The SDRAM is permitted an auto-precharge command operation. In accordance with a state of a predetermined address bit at the time of input of an operation command regarding a CAS (Column Address Strobe), the auto-precharge command operation can be executed. After the operation regarding the CAS is completed, a precharge operation is automatically executed in an operation regarding a RAS (Row Address Strobe). In the precharge operation, the potential of the word line is made to fall so that cell transistors in the memory bank 300 are cut off. For example, when a read command (READA) with the auto-precharge command is activated, the precharge operation is executed with reading of data (DQ) after the read command is detected in synchronism with the clock signal, as shown in FIG. 4. During a period (tRP) in which the precharge operation is executed, a new command can not be issued. In addition, for example, when a write command (WRITA) with the auto-precharge command is activated, the write operation for data and the precharge operation are executed after the write command is detected in synchronism with the clock signal, as shown in FIG. 5. The precharge operation starts after a write recovery time tRWL elapses from the end of the burst. During the period tRP in which the precharge operation is executed, the new command can not be issued. In the read operation and the write operation as shown in FIGS. 4 and 5, the CAS latency which represents delay of the operation is set at two clocks (CL=2), and the burst length corresponding to the data length is set at two clocks (BL=2).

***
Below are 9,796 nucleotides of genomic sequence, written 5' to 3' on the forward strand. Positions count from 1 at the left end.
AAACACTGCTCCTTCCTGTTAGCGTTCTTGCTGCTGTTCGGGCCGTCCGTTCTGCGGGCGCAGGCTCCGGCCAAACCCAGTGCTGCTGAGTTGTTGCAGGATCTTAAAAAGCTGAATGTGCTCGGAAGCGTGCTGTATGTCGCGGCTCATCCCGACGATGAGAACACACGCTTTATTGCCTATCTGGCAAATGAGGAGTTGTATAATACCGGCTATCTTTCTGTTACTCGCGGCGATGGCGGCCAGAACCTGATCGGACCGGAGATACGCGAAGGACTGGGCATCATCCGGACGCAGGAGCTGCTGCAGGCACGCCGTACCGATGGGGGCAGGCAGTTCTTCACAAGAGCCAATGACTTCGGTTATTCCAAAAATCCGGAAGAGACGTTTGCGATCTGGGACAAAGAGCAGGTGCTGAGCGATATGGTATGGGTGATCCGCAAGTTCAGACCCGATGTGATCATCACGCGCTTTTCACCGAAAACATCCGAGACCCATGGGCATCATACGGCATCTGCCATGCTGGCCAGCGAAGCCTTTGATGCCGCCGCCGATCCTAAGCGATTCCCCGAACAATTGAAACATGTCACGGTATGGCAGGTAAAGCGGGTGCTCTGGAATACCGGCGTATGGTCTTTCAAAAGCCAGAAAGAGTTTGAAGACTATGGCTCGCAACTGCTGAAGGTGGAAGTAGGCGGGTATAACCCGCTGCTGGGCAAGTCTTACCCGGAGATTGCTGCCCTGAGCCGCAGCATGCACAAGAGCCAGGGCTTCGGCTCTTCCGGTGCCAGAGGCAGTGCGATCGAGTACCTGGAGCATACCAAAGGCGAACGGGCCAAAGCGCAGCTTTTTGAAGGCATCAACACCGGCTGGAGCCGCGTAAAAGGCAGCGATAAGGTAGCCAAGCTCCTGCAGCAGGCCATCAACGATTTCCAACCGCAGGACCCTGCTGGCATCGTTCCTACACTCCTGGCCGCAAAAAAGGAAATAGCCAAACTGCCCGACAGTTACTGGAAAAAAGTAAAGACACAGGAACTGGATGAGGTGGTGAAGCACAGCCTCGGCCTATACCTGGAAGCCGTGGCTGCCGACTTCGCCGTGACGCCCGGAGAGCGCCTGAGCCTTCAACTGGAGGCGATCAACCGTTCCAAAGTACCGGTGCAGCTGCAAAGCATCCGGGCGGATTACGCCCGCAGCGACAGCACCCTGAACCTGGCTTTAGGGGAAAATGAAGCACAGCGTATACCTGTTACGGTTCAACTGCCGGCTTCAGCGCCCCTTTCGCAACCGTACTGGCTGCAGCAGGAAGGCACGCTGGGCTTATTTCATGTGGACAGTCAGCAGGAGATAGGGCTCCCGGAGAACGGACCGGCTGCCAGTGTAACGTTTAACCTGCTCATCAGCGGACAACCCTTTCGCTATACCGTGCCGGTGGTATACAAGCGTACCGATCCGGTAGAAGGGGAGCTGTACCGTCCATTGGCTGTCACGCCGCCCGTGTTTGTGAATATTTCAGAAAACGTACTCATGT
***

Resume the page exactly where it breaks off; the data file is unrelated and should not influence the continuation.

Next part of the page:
To indicate a state where the precharge operation described above is executed, the rasz signal which has risen in synchronism with the CLK signal is made to fall. That is, the level of the rasz signal indicates whether the precharge operation is executed.

In the conventional SDRAM in which the PD mode and the CSUS mode are distinguished from each other using the rasz signal which indicates whether the auto-precharge operation is executed, the following inconvenience occurs.